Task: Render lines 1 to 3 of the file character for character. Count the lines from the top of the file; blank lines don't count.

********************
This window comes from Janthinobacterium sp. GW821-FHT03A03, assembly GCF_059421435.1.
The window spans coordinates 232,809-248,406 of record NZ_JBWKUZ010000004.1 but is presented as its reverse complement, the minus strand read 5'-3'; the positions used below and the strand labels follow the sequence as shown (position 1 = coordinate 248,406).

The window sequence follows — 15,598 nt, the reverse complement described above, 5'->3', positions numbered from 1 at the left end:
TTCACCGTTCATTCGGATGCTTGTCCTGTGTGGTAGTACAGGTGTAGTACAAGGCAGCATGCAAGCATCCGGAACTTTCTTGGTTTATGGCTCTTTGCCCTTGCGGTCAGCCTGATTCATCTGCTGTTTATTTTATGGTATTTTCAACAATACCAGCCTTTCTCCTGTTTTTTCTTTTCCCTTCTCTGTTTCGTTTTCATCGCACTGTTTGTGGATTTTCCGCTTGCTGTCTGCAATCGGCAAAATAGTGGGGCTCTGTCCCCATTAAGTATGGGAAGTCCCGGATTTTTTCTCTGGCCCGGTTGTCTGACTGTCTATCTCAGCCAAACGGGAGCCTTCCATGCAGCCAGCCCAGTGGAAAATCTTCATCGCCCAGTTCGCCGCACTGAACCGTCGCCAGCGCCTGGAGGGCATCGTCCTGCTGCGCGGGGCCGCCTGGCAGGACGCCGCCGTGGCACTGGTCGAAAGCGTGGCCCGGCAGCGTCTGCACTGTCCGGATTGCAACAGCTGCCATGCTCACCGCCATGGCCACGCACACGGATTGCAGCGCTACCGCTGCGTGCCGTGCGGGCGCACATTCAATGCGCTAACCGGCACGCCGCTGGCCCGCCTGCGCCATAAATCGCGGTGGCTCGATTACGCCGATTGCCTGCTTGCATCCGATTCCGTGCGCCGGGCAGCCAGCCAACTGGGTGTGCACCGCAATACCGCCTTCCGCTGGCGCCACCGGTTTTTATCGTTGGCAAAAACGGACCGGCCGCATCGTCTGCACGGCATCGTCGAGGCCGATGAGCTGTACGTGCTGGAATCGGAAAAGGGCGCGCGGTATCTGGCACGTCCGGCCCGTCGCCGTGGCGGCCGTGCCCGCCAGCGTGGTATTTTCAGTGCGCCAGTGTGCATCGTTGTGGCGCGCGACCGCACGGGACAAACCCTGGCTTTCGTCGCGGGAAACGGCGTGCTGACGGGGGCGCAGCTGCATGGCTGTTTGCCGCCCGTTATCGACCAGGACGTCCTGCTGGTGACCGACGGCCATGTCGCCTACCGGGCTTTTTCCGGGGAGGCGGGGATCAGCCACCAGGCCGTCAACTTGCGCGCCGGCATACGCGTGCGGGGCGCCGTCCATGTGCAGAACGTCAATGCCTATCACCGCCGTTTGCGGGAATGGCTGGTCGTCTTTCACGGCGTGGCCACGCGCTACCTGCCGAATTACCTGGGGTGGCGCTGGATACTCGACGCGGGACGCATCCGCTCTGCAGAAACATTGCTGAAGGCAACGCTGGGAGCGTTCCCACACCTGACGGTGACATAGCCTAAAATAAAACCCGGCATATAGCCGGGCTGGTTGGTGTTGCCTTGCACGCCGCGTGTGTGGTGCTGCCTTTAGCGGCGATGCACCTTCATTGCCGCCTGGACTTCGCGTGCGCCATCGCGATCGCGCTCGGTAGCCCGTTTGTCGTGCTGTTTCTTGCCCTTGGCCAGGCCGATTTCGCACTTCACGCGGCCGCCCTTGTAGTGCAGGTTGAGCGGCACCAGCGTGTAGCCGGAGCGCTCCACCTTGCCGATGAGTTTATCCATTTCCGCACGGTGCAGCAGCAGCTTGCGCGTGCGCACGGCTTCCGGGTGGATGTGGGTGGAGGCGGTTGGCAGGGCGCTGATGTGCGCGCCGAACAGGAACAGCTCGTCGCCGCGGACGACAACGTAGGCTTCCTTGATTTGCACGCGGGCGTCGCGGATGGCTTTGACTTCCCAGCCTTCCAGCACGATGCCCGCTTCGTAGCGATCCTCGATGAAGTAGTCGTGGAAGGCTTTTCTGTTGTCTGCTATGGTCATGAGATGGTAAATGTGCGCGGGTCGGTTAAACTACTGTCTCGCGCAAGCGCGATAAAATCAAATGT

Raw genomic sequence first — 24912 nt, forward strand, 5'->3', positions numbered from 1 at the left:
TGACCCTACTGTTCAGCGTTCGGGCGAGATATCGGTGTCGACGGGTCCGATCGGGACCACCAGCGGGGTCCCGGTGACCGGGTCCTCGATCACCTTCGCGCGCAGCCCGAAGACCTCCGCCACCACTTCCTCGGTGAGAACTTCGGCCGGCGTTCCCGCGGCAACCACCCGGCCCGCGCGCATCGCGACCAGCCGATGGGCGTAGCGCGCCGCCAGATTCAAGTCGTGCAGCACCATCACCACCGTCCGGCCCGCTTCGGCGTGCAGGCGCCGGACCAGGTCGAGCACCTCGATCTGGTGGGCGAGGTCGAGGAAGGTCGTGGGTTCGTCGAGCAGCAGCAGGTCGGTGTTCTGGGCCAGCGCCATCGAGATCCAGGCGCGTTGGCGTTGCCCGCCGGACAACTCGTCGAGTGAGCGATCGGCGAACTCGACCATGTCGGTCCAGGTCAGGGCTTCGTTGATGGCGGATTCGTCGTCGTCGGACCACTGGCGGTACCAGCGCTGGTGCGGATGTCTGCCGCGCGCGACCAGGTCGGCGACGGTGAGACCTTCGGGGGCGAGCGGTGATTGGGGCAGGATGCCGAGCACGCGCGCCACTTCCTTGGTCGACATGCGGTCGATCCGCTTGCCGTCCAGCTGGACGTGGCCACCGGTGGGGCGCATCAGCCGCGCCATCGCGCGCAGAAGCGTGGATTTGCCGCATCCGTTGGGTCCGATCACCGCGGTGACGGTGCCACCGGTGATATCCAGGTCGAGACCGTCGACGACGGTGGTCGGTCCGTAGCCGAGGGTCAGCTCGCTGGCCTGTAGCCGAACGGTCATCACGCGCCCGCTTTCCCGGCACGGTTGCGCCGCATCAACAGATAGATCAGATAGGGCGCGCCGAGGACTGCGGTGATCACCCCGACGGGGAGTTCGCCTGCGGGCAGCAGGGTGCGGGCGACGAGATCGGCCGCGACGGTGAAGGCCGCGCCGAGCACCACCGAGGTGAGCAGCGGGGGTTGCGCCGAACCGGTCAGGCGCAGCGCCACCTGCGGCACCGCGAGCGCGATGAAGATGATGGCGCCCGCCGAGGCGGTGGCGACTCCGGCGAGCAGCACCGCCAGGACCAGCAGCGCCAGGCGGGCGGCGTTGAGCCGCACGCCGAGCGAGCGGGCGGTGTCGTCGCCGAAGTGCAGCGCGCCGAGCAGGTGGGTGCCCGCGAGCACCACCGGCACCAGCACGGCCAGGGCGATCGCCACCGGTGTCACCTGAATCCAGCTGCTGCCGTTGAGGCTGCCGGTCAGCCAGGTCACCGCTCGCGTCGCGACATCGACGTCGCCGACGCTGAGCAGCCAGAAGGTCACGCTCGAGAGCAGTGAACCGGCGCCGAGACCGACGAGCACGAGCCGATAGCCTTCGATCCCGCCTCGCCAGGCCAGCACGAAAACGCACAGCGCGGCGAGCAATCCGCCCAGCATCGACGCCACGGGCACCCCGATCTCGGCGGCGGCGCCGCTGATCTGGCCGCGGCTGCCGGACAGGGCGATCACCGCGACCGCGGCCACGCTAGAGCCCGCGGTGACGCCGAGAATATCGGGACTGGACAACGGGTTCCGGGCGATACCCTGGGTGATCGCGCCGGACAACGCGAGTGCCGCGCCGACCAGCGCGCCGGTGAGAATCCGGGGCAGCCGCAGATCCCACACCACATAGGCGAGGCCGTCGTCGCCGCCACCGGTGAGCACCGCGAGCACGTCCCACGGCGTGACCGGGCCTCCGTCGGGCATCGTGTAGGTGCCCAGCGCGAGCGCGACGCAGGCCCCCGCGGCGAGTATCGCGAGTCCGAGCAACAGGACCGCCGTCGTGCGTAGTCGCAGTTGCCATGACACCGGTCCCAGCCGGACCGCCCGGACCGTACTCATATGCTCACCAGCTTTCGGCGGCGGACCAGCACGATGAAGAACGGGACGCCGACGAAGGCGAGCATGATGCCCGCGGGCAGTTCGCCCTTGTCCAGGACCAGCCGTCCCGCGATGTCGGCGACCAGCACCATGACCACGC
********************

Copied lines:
This window comes from Janthinobacterium sp. GW821-FHT03A03, assembly GCF_059421435.1.
The window spans coordinates 232,809-248,406 of record NZ_JBWKUZ010000004.1 but is presented as its reverse complement, the minus strand read 5'-3'; the positions used below and the strand labels follow the sequence as shown (position 1 = coordinate 248,406).

The window sequence follows — 15,598 nt, the reverse complement described above, 5'->3', positions numbered from 1 at the left end: